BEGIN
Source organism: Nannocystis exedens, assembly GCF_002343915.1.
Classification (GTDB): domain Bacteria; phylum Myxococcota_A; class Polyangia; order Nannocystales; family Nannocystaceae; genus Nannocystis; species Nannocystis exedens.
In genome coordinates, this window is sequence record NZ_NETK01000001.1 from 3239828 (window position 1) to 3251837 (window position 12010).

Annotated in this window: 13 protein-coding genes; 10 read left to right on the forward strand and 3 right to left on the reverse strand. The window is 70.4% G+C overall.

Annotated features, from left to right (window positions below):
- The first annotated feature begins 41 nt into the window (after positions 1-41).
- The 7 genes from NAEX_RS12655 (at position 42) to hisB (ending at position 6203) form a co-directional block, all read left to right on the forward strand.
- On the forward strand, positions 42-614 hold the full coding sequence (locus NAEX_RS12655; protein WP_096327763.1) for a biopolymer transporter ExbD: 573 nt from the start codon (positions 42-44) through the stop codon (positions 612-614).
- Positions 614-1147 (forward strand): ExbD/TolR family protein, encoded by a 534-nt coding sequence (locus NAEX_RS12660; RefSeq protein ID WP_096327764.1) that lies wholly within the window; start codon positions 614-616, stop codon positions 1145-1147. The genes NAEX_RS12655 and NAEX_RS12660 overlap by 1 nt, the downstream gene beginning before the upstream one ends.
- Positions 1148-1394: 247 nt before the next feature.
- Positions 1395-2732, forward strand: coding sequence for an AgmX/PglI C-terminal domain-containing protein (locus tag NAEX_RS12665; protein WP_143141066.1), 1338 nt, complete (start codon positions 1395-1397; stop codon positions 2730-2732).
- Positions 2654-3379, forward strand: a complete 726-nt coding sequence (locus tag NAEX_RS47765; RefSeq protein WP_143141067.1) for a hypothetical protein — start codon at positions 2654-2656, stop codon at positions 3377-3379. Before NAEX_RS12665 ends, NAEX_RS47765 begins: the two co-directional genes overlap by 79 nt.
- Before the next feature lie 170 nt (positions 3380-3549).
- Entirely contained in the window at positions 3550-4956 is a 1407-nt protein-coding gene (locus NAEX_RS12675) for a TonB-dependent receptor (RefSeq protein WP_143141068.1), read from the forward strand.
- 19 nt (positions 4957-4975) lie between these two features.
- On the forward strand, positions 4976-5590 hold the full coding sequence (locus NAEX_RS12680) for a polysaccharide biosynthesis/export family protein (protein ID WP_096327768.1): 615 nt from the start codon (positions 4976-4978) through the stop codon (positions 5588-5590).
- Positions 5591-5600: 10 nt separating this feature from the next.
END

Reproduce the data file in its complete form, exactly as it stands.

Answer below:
Source organism: Nannocystis exedens, assembly GCF_002343915.1.
Classification (GTDB): domain Bacteria; phylum Myxococcota_A; class Polyangia; order Nannocystales; family Nannocystaceae; genus Nannocystis; species Nannocystis exedens.
In genome coordinates, this window is sequence record NZ_NETK01000001.1 from 3239828 (window position 1) to 3251837 (window position 12010).

Annotated in this window: 13 protein-coding genes; 10 read left to right on the forward strand and 3 right to left on the reverse strand. The window is 70.4% G+C overall.

Annotated features, from left to right (window positions below):
- The first annotated feature begins 41 nt into the window (after positions 1-41).
- The 7 genes from NAEX_RS12655 (at position 42) to hisB (ending at position 6203) form a co-directional block, all read left to right on the forward strand.
- On the forward strand, positions 42-614 hold the full coding sequence (locus NAEX_RS12655; protein WP_096327763.1) for a biopolymer transporter ExbD: 573 nt from the start codon (positions 42-44) through the stop codon (positions 612-614).
- Positions 614-1147 (forward strand): ExbD/TolR family protein, encoded by a 534-nt coding sequence (locus NAEX_RS12660; RefSeq protein ID WP_096327764.1) that lies wholly within the window; start codon positions 614-616, stop codon positions 1145-1147. The genes NAEX_RS12655 and NAEX_RS12660 overlap by 1 nt, the downstream gene beginning before the upstream one ends.
- Positions 1148-1394: 247 nt before the next feature.
- Positions 1395-2732, forward strand: coding sequence for an AgmX/PglI C-terminal domain-containing protein (locus tag NAEX_RS12665; protein WP_143141066.1), 1338 nt, complete (start codon positions 1395-1397; stop codon positions 2730-2732).
- Positions 2654-3379, forward strand: a complete 726-nt coding sequence (locus tag NAEX_RS47765; RefSeq protein WP_143141067.1) for a hypothetical protein — start codon at positions 2654-2656, stop codon at positions 3377-3379. Before NAEX_RS12665 ends, NAEX_RS47765 begins: the two co-directional genes overlap by 79 nt.
- Before the next feature lie 170 nt (positions 3380-3549).
- Entirely contained in the window at positions 3550-4956 is a 1407-nt protein-coding gene (locus NAEX_RS12675) for a TonB-dependent receptor (RefSeq protein WP_143141068.1), read from the forward strand.
- 19 nt (positions 4957-4975) lie between these two features.
- On the forward strand, positions 4976-5590 hold the full coding sequence (locus NAEX_RS12680) for a polysaccharide biosynthesis/export family protein (protein ID WP_096327768.1): 615 nt from the start codon (positions 4976-4978) through the stop codon (positions 5588-5590).
- Positions 5591-5600: 10 nt separating this feature from the next.